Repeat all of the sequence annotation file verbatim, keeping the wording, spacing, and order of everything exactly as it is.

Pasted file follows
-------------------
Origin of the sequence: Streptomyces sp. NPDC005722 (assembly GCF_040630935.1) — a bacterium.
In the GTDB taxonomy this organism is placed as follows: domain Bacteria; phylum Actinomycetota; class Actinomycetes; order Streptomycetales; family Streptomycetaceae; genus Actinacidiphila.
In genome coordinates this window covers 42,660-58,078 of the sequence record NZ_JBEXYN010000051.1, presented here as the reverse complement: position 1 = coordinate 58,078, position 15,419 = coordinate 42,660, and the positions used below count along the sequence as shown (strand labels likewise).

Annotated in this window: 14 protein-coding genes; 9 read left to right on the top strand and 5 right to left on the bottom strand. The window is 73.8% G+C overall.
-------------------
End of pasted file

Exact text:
Origin of the sequence: Streptomyces sp. NPDC005722 (assembly GCF_040630935.1) — a bacterium.
In the GTDB taxonomy this organism is placed as follows: domain Bacteria; phylum Actinomycetota; class Actinomycetes; order Streptomycetales; family Streptomycetaceae; genus Actinacidiphila.
In genome coordinates this window covers 42,660-58,078 of the sequence record NZ_JBEXYN010000051.1, presented here as the reverse complement: position 1 = coordinate 58,078, position 15,419 = coordinate 42,660, and the positions used below count along the sequence as shown (strand labels likewise).

Annotated in this window: 14 protein-coding genes; 9 read left to right on the top strand and 5 right to left on the bottom strand. The window is 73.8% G+C overall.